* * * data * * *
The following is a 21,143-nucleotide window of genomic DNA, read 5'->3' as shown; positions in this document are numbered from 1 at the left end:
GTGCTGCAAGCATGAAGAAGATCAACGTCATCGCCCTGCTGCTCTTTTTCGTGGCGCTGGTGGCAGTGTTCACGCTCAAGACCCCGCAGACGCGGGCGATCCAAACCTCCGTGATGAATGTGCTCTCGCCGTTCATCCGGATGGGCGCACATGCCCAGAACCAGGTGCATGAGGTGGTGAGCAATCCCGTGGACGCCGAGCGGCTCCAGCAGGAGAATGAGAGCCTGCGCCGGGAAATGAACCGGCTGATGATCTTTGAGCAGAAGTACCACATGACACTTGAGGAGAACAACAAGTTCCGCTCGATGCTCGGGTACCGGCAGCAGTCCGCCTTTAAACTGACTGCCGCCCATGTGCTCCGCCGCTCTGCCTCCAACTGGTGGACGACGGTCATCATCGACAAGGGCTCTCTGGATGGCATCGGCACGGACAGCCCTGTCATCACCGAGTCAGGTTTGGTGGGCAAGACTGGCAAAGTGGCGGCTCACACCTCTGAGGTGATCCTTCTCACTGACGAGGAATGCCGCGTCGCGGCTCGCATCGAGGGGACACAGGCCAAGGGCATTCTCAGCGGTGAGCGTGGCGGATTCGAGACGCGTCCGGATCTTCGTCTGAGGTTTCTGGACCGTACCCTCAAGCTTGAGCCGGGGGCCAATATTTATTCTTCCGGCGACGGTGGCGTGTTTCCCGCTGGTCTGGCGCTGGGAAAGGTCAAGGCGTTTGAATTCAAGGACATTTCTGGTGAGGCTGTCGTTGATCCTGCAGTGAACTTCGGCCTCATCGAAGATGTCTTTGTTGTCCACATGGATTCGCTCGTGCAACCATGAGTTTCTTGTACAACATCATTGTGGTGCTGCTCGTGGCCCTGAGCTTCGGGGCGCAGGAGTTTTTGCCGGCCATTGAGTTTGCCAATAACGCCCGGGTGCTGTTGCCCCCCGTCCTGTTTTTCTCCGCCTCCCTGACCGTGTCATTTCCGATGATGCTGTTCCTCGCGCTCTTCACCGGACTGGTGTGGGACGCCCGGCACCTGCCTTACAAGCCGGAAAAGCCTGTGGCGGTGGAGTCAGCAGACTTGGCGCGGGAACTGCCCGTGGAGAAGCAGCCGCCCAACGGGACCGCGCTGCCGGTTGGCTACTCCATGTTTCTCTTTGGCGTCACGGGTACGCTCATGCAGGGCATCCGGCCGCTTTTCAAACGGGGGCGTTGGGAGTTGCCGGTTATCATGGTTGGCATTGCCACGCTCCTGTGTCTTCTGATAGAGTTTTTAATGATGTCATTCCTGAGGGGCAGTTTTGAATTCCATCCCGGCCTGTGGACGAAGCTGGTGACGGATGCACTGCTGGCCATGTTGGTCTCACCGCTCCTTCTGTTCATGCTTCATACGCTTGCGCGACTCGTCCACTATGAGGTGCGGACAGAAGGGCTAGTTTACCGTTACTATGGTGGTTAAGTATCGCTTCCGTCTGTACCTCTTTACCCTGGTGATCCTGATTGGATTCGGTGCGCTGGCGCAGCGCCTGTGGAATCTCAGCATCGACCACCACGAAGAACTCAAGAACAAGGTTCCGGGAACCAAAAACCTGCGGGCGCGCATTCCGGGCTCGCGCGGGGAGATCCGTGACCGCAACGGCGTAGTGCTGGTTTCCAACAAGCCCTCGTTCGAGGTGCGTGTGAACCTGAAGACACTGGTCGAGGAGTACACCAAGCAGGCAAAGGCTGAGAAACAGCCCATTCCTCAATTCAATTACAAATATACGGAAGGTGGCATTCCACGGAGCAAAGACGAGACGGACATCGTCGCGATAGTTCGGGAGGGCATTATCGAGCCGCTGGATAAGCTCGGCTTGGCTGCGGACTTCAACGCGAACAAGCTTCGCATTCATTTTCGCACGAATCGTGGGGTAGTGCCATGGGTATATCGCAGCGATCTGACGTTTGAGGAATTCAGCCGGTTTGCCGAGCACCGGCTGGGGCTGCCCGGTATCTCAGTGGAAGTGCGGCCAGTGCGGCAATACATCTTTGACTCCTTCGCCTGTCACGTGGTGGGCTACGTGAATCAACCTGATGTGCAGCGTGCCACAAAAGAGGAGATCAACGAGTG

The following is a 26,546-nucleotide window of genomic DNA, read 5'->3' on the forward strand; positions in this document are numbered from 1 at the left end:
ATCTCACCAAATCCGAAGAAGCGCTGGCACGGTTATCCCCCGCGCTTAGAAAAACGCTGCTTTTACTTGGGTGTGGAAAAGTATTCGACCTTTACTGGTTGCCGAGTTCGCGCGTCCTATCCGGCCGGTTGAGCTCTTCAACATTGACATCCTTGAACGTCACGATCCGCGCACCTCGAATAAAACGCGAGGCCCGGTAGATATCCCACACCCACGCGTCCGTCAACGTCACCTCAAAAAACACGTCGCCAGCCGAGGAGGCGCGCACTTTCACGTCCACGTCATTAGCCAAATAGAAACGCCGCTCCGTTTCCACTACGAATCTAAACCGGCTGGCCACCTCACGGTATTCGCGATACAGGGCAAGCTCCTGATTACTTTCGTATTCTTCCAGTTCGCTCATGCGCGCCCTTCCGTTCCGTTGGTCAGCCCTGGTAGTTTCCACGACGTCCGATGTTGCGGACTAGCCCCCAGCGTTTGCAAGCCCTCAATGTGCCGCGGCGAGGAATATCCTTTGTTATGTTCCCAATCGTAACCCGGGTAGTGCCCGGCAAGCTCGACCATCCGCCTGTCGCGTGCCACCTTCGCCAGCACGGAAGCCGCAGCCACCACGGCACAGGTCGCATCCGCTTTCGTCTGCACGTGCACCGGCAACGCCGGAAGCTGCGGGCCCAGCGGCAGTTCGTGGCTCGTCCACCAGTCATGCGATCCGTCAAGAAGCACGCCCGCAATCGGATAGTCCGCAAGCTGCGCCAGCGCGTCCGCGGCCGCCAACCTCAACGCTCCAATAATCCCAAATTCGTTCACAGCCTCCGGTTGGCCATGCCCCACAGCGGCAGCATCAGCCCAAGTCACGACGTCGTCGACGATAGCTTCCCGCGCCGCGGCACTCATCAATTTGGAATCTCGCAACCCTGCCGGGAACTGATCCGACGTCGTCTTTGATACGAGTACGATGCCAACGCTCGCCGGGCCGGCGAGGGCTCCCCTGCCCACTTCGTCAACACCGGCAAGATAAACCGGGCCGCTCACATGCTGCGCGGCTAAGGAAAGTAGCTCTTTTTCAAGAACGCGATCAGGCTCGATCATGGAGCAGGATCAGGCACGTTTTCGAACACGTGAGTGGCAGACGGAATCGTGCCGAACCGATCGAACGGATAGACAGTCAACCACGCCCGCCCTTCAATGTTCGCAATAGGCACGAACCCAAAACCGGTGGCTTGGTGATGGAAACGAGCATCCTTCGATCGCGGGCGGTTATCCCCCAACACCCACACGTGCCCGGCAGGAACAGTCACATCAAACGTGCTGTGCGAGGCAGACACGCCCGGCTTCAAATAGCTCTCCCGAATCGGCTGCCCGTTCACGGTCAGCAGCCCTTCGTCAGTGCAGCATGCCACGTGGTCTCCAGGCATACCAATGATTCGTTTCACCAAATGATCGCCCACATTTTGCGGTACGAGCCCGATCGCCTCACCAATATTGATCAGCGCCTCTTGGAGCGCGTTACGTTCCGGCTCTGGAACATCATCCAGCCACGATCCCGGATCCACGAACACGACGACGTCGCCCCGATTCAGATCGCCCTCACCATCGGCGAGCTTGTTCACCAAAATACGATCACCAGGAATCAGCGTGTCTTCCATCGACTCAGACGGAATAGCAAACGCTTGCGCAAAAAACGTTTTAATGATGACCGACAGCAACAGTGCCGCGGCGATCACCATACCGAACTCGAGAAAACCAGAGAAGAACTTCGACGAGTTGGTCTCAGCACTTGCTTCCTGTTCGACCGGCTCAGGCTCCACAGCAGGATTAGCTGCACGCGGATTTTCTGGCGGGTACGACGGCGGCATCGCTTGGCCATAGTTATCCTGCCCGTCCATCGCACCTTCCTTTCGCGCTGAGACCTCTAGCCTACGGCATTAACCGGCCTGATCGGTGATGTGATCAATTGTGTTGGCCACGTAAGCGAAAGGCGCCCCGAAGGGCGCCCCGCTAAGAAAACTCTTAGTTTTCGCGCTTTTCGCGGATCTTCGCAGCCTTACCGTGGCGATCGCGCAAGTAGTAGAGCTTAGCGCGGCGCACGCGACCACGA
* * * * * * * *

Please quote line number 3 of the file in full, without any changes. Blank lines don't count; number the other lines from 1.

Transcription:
The following is a 26,546-nucleotide window of genomic DNA, read 5'->3' on the forward strand; positions in this document are numbered from 1 at the left end: